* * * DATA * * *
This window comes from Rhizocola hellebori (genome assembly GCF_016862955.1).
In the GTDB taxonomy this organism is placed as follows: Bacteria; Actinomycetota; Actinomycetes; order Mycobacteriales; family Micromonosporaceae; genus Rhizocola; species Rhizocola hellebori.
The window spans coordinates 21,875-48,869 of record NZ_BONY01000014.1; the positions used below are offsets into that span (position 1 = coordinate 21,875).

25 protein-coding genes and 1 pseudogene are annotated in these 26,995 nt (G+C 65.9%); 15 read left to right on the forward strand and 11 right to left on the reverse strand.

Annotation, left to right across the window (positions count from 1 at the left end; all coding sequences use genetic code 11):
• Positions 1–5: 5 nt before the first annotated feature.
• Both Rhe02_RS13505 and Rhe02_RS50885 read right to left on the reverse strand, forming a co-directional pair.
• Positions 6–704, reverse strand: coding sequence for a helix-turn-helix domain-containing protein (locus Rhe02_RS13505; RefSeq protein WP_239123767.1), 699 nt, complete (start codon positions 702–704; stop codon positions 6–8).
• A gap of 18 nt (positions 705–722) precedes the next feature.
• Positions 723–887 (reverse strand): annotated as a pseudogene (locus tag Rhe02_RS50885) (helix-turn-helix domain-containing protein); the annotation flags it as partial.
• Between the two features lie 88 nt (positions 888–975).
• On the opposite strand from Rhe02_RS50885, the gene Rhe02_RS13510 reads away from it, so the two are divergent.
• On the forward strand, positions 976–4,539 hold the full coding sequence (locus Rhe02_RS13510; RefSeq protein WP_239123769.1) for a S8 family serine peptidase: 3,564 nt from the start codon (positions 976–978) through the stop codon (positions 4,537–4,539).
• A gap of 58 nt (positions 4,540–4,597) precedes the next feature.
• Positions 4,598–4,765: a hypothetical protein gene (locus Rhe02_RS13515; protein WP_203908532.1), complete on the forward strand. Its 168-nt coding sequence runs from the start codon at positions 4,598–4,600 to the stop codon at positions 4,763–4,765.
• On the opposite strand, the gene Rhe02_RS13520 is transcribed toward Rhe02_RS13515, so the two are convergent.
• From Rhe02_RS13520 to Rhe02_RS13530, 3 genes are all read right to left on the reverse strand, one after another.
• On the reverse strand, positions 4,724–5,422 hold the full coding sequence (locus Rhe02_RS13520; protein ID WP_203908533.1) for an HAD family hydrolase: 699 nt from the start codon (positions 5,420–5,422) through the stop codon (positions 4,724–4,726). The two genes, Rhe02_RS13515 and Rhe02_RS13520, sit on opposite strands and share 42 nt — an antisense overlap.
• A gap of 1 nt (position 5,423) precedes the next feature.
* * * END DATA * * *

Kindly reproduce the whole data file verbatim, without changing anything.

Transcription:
This window comes from Rhizocola hellebori (genome assembly GCF_016862955.1).
In the GTDB taxonomy this organism is placed as follows: Bacteria; Actinomycetota; Actinomycetes; order Mycobacteriales; family Micromonosporaceae; genus Rhizocola; species Rhizocola hellebori.
The window spans coordinates 21,875-48,869 of record NZ_BONY01000014.1; the positions used below are offsets into that span (position 1 = coordinate 21,875).

25 protein-coding genes and 1 pseudogene are annotated in these 26,995 nt (G+C 65.9%); 15 read left to right on the forward strand and 11 right to left on the reverse strand.

Annotation, left to right across the window (positions count from 1 at the left end; all coding sequences use genetic code 11):
• Positions 1–5: 5 nt before the first annotated feature.
• Both Rhe02_RS13505 and Rhe02_RS50885 read right to left on the reverse strand, forming a co-directional pair.
• Positions 6–704, reverse strand: coding sequence for a helix-turn-helix domain-containing protein (locus Rhe02_RS13505; RefSeq protein WP_239123767.1), 699 nt, complete (start codon positions 702–704; stop codon positions 6–8).
• A gap of 18 nt (positions 705–722) precedes the next feature.
• Positions 723–887 (reverse strand): annotated as a pseudogene (locus tag Rhe02_RS50885) (helix-turn-helix domain-containing protein); the annotation flags it as partial.
• Between the two features lie 88 nt (positions 888–975).
• On the opposite strand from Rhe02_RS50885, the gene Rhe02_RS13510 reads away from it, so the two are divergent.
• On the forward strand, positions 976–4,539 hold the full coding sequence (locus Rhe02_RS13510; RefSeq protein WP_239123769.1) for a S8 family serine peptidase: 3,564 nt from the start codon (positions 976–978) through the stop codon (positions 4,537–4,539).
• A gap of 58 nt (positions 4,540–4,597) precedes the next feature.
• Positions 4,598–4,765: a hypothetical protein gene (locus Rhe02_RS13515; protein WP_203908532.1), complete on the forward strand. Its 168-nt coding sequence runs from the start codon at positions 4,598–4,600 to the stop codon at positions 4,763–4,765.
• On the opposite strand, the gene Rhe02_RS13520 is transcribed toward Rhe02_RS13515, so the two are convergent.
• From Rhe02_RS13520 to Rhe02_RS13530, 3 genes are all read right to left on the reverse strand, one after another.
• On the reverse strand, positions 4,724–5,422 hold the full coding sequence (locus Rhe02_RS13520; protein ID WP_203908533.1) for an HAD family hydrolase: 699 nt from the start codon (positions 5,420–5,422) through the stop codon (positions 4,724–4,726). The two genes, Rhe02_RS13515 and Rhe02_RS13520, sit on opposite strands and share 42 nt — an antisense overlap.
• A gap of 1 nt (position 5,423) precedes the next feature.